3D Modeling Ancient Gardens in Pompeii
How might we use the physical evidence we have such as pollen records and ancient art to help us visualize plant species that existed in ancient Pompeii.
Through art and writings, we know that plants, especially trees, in the gardens of Pompeii were pruned and shaped in a particular way not seen today. While 3D models of the plant species do exist, these models are of the plants in a modern natural habit. No models exist of the plants as they would have appeared in Pompeii. The size and shape of these plants is intrinsic to the look and the spatial experience of the garden; therefore, it is crucial that the models are accurate.
Physical evidence like root cavities, pollen records, and ancient art provide a picture of Pompeii’s gardens. In collaboration with the team researching at the Casa della Regina Carolina, Pompeii site, we are using the evidence to create a 3D model of the site‘s garden and its plants. Through these models, we hope to better understand how inhabitants of Pompeii used their gardens. These spaces and the activities performed in them can teach us about the ancient worlds’ values, aesthetics, and identities.
Challenges in past attempts
In the 2D Sketches by Huicheng Zhong, an initial sense of scale and space was formed, but the artist was not trained in 3D modeling stopping the process. In the initial 3D models by multiple students, the plant geometry took up too much computer memory. The color pallettes and the art styles were not unified creating a disjointed look. In the 3D plants by Susan Garry, intricate models, like foliage, were both time consuming to create and data heavy.
Pollen records from garden wall samples give evidence of what genus the plants belonged to. From the list of plants for which there was pollen evidence, we chose to focus mainly on the hazel tree and olive tree.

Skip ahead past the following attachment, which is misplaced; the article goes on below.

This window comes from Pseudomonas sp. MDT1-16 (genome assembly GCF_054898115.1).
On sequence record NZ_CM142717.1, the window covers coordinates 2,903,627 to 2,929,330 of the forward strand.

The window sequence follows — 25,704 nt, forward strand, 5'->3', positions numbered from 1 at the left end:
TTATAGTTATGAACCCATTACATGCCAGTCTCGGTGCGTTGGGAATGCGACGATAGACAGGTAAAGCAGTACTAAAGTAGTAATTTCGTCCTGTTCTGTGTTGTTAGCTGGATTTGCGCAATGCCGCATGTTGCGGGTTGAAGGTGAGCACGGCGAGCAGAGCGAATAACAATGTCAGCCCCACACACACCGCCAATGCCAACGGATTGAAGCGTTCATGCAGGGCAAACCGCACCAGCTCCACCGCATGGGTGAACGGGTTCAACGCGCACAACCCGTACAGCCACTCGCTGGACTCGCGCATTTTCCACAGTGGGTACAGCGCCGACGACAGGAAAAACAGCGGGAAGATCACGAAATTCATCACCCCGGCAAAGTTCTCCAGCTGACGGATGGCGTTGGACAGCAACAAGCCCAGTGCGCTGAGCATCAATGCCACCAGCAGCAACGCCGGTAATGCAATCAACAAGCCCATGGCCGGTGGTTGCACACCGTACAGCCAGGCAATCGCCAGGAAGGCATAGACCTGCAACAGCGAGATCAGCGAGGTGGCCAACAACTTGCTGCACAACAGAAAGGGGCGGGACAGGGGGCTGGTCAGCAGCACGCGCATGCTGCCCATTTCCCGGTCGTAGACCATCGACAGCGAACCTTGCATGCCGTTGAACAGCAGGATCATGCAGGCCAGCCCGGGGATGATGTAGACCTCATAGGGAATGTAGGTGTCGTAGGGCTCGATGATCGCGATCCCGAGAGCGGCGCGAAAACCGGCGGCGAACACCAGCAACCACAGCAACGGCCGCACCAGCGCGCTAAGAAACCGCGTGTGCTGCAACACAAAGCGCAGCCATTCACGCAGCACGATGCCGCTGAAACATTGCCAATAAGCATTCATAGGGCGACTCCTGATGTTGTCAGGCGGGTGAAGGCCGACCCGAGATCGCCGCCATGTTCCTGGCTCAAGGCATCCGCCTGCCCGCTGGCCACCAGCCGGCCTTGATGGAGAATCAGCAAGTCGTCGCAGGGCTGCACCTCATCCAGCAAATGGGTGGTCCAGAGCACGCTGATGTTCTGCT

Preserved root cavities from trees and shrubs were cast and recorded with the LiDAR scan. This data provides approximations the tree trunks’ circumference, as well as, the spread of the canopy and the spacing of the plants.
Garden Room Paintings
The wall paintings of the Garden Room at the Villa ad Gallinus at Prima Porta are thought to emulate the experience of being in a Roman garden. The paintings display evidence of pruning to thin and miniaturize plants; Many of the same species whose pollen was found are displayed in the paintings. Importantly, the tress were likely pruned to place the fruit and foliage in the cone of vision of those strolling in the garden.
Pompeii was struck by an earthquake 17 years before the eruption of Mount Vesuvius meaning the garden’s plants either must have been younger than 17 years, or more likely, transplanted from a nursery elsewhere. Visitng the Botanical Gardens Although not of the exact species we were modeling, the Cornell Botanical Gardens do have specimens of olive and laurel. We visited to take photos and measurements to aid with texturing and scaling our models.
First we modeled the trees manually in Maya and intended to use instancing for the repeated branches and leaves to reduce geometry and modeling time. However, this process was quite time consuming at our skill level.
Eventually, we used the repetitive and geometric structures of plants to our advantage by using a software called Houdini to procedurally generate the tree’s structure. This required us to input parameters like the tree’s height, branching patterns, and trunk diameter. After generating the basic form, we sculpt the model to represent a specific species, almost imitating the way a gardener prunes and shapes a naturally growing tree. Currently, we need to further customize the procedural tree generation program to better mimic natural plant growth. Placement Because architectural modeling like the LiDAR scan of the dig site is done on Rhino, we planned to import the plant models into the Rhino 3D garden model and digitally “plant” them in the root cavities and pots.
Texturing, or coloring in the plants, is one of our greatest challenges so far. The plants need to have a unified style in order to look natural and realistic in a garden together.
Gleason, Kathryn L. 2019. “The lost dimension: pruned plants in Roman gardens.” Vegetation History and Archaeobotany (2019) 28:311-325.
Gleason, Kathryn L., Michele A. Palmer, Evan Allen, and Li Bai. 2020.”The digital Topiarius: toward a method of reconstructing the viridarium of the great peristyle of the Villa Arianna at Stabiae.” Studi e ricerche del Parco archeologico di Pompei : 42
Tally-Schumacher, Kaja & Niemeier, Nils. (2016). “Through the Picture Plane: Movement and Transformation in the Garden Room at the Villa ad Gallinas at Prima Porta.” Chronika. 6. 58-71.